A new Pew report has data that seems contradictory — only 62% of people with chronic disease access the internet (unlike the average of 81%), yet, those with chronic disease on the internet are very involved in blogs, discussions, and other activities.
The difference is simply one thing – access to the internet. Those with chronic conditions who have internet access are very involved the study found. In fact, it was a “significant increase” in involvement when someone on the internet had a chronic disease diagnosis. So that makes, on average, nearly 20% fewer people (than the average) who are possibly interested but unable to participate.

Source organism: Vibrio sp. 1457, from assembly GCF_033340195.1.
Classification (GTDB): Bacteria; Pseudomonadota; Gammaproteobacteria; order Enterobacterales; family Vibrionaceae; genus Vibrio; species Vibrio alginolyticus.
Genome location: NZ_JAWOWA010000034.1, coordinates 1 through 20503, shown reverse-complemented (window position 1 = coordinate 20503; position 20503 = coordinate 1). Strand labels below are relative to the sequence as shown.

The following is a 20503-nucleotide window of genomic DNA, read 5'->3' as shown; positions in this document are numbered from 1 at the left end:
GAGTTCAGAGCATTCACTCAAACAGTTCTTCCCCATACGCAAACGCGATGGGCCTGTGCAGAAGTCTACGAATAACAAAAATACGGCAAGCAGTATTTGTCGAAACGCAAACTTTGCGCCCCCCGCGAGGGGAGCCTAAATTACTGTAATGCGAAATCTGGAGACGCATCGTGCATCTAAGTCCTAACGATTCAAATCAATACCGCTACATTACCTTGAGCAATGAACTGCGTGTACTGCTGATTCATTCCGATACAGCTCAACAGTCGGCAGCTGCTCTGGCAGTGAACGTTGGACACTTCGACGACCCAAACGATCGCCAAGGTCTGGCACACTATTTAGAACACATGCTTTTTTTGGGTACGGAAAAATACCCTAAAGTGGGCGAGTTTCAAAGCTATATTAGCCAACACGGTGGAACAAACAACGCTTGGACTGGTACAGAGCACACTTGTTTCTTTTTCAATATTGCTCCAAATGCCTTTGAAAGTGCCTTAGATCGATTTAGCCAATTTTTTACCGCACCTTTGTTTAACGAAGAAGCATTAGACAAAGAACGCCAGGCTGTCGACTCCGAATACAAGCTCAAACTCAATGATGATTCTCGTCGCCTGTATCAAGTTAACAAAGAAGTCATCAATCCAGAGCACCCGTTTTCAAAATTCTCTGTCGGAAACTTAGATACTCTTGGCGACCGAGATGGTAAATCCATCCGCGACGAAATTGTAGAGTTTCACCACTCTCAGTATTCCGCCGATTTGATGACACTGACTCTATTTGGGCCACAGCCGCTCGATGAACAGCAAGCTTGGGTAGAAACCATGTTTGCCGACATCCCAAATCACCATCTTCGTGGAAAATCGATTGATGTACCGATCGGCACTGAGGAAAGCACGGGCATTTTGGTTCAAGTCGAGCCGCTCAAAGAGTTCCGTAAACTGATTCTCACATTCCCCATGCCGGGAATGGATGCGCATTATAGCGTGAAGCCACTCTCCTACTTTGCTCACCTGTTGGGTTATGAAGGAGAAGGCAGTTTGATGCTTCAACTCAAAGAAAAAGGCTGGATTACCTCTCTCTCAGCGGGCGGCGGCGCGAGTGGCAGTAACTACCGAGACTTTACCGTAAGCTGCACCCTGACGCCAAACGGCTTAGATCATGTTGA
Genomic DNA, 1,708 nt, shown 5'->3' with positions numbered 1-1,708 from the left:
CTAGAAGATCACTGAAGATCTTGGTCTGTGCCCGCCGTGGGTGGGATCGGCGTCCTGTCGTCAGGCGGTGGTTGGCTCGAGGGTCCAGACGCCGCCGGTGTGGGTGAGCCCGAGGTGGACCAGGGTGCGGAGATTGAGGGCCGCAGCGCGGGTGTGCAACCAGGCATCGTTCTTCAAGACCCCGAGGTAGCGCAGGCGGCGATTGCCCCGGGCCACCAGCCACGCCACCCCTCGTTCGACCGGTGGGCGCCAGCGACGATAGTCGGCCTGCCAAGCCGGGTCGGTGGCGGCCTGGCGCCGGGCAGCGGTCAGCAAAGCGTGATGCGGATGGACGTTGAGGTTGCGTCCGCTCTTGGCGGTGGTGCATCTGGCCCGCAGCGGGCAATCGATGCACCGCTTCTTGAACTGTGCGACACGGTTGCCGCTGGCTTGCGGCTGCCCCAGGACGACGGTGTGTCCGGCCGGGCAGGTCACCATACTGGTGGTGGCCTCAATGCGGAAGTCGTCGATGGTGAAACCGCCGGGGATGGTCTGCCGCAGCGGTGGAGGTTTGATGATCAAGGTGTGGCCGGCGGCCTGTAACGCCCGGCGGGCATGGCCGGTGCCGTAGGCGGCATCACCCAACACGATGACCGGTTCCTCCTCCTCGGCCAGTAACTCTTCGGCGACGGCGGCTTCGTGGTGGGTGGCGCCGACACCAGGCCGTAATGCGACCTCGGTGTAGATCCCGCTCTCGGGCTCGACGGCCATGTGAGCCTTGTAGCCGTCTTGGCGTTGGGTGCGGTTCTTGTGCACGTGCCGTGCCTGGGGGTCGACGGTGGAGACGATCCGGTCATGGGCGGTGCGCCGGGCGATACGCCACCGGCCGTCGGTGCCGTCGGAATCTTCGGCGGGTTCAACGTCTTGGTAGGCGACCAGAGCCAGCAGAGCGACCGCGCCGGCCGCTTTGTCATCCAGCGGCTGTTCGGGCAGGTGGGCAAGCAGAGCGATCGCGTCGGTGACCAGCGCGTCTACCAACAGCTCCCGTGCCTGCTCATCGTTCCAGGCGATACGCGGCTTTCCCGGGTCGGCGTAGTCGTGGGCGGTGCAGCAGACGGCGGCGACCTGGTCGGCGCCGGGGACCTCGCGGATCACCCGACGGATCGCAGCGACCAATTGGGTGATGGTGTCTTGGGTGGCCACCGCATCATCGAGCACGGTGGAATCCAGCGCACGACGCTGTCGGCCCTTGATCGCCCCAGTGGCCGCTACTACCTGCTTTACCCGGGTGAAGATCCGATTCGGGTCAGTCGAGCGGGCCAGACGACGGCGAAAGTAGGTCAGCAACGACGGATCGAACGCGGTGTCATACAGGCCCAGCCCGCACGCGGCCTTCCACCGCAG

The study found that users with chronic conditions were using the internet as a communication tool (not as an “information vending machine”) to look up blog posts, participate in ongoing discussions, reviews of hospitals and doctors as well as a variety of user-generated health content (e.g., podcasts).
Chronic Disease and the Internet, Pew Report March 2010